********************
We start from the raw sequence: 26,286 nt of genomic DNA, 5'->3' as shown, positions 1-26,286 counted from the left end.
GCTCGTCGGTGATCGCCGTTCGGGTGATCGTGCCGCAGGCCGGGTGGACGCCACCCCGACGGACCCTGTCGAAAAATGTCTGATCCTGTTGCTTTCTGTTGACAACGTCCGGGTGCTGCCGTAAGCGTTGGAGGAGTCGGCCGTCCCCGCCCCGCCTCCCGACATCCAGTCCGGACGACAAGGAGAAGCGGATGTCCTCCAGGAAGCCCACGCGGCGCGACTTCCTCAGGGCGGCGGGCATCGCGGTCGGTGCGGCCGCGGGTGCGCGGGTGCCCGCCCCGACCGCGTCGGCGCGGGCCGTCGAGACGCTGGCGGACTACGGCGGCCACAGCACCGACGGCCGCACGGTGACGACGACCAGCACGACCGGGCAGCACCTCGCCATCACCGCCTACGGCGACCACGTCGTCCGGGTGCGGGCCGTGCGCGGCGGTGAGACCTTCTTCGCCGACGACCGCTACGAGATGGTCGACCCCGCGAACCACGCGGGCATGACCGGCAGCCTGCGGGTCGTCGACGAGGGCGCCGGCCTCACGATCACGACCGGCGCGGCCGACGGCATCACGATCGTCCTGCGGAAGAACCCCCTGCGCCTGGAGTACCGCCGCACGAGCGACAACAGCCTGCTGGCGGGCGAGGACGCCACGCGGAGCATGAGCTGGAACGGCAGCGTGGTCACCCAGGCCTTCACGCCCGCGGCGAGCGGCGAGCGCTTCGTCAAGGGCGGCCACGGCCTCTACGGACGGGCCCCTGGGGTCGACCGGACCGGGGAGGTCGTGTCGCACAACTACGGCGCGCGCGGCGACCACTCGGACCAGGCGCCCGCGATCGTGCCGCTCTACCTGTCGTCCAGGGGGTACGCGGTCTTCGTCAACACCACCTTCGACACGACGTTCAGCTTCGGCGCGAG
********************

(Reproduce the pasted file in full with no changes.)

We start from the raw sequence: 26,286 nt of genomic DNA, 5'->3' as shown, positions 1-26,286 counted from the left end.
GCTCGTCGGTGATCGCCGTTCGGGTGATCGTGCCGCAGGCCGGGTGGACGCCACCCCGACGGACCCTGTCGAAAAATGTCTGATCCTGTTGCTTTCTGTTGACAACGTCCGGGTGCTGCCGTAAGCGTTGGAGGAGTCGGCCGTCCCCGCCCCGCCTCCCGACATCCAGTCCGGACGACAAGGAGAAGCGGATGTCCTCCAGGAAGCCCACGCGGCGCGACTTCCTCAGGGCGGCGGGCATCGCGGTCGGTGCGGCCGCGGGTGCGCGGGTGCCCGCCCCGACCGCGTCGGCGCGGGCCGTCGAGACGCTGGCGGACTACGGCGGCCACAGCACCGACGGCCGCACGGTGACGACGACCAGCACGACCGGGCAGCACCTCGCCATCACCGCCTACGGCGACCACGTCGTCCGGGTGCGGGCCGTGCGCGGCGGTGAGACCTTCTTCGCCGACGACCGCTACGAGATGGTCGACCCCGCGAACCACGCGGGCATGACCGGCAGCCTGCGGGTCGTCGACGAGGGCGCCGGCCTCACGATCACGACCGGCGCGGCCGACGGCATCACGATCGTCCTGCGGAAGAACCCCCTGCGCCTGGAGTACCGCCGCACGAGCGACAACAGCCTGCTGGCGGGCGAGGACGCCACGCGGAGCATGAGCTGGAACGGCAGCGTGGTCACCCAGGCCTTCACGCCCGCGGCGAGCGGCGAGCGCTTCGTCAAGGGCGGCCACGGCCTCTACGGACGGGCCCCTGGGGTCGACCGGACCGGGGAGGTCGTGTCGCACAACTACGGCGCGCGCGGCGACCACTCGGACCAGGCGCCCGCGATCGTGCCGCTCTACCTGTCGTCCAGGGGGTACGCGGTCTTCGTCAACACCACCTTCGACACGACGTTCAGCTTCGGCGCGAG